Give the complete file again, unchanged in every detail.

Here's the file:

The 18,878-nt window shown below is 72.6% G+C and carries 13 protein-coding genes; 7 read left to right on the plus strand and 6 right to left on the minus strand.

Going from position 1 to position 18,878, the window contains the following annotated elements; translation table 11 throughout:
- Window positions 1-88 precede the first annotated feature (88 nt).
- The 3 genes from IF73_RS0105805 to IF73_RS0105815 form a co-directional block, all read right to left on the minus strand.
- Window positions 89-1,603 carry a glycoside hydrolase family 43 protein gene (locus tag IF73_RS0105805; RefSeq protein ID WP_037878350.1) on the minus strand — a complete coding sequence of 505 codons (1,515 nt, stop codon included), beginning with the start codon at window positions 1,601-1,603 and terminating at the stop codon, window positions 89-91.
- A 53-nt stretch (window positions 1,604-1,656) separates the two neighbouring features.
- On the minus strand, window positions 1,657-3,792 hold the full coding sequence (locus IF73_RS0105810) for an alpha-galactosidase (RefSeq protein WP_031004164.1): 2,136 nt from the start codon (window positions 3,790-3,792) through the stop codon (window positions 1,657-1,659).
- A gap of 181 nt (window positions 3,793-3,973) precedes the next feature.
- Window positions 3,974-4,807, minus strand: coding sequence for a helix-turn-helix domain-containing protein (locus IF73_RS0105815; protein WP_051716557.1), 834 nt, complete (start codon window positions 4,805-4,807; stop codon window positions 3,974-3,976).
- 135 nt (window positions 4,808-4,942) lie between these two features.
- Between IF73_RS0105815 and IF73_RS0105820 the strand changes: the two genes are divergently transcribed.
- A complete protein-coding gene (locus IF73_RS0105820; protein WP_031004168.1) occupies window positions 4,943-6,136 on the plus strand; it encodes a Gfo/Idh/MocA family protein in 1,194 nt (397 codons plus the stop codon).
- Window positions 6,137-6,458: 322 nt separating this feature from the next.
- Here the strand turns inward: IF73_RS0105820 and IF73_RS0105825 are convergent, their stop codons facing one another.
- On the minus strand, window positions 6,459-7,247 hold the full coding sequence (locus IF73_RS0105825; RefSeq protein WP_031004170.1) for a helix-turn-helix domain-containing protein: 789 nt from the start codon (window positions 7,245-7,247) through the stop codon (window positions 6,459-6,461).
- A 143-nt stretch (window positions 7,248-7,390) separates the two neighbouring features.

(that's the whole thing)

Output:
The 18,878-nt window shown below is 72.6% G+C and carries 13 protein-coding genes; 7 read left to right on the plus strand and 6 right to left on the minus strand.

Going from position 1 to position 18,878, the window contains the following annotated elements; translation table 11 throughout:
- Window positions 1-88 precede the first annotated feature (88 nt).
- The 3 genes from IF73_RS0105805 to IF73_RS0105815 form a co-directional block, all read right to left on the minus strand.
- Window positions 89-1,603 carry a glycoside hydrolase family 43 protein gene (locus tag IF73_RS0105805; RefSeq protein ID WP_037878350.1) on the minus strand — a complete coding sequence of 505 codons (1,515 nt, stop codon included), beginning with the start codon at window positions 1,601-1,603 and terminating at the stop codon, window positions 89-91.
- A 53-nt stretch (window positions 1,604-1,656) separates the two neighbouring features.
- On the minus strand, window positions 1,657-3,792 hold the full coding sequence (locus IF73_RS0105810) for an alpha-galactosidase (RefSeq protein WP_031004164.1): 2,136 nt from the start codon (window positions 3,790-3,792) through the stop codon (window positions 1,657-1,659).
- A gap of 181 nt (window positions 3,793-3,973) precedes the next feature.
- Window positions 3,974-4,807, minus strand: coding sequence for a helix-turn-helix domain-containing protein (locus IF73_RS0105815; protein WP_051716557.1), 834 nt, complete (start codon window positions 4,805-4,807; stop codon window positions 3,974-3,976).
- 135 nt (window positions 4,808-4,942) lie between these two features.
- Between IF73_RS0105815 and IF73_RS0105820 the strand changes: the two genes are divergently transcribed.
- A complete protein-coding gene (locus IF73_RS0105820; protein WP_031004168.1) occupies window positions 4,943-6,136 on the plus strand; it encodes a Gfo/Idh/MocA family protein in 1,194 nt (397 codons plus the stop codon).
- Window positions 6,137-6,458: 322 nt separating this feature from the next.
- Here the strand turns inward: IF73_RS0105820 and IF73_RS0105825 are convergent, their stop codons facing one another.
- On the minus strand, window positions 6,459-7,247 hold the full coding sequence (locus IF73_RS0105825; RefSeq protein WP_031004170.1) for a helix-turn-helix domain-containing protein: 789 nt from the start codon (window positions 7,245-7,247) through the stop codon (window positions 6,459-6,461).
- A 143-nt stretch (window positions 7,248-7,390) separates the two neighbouring features.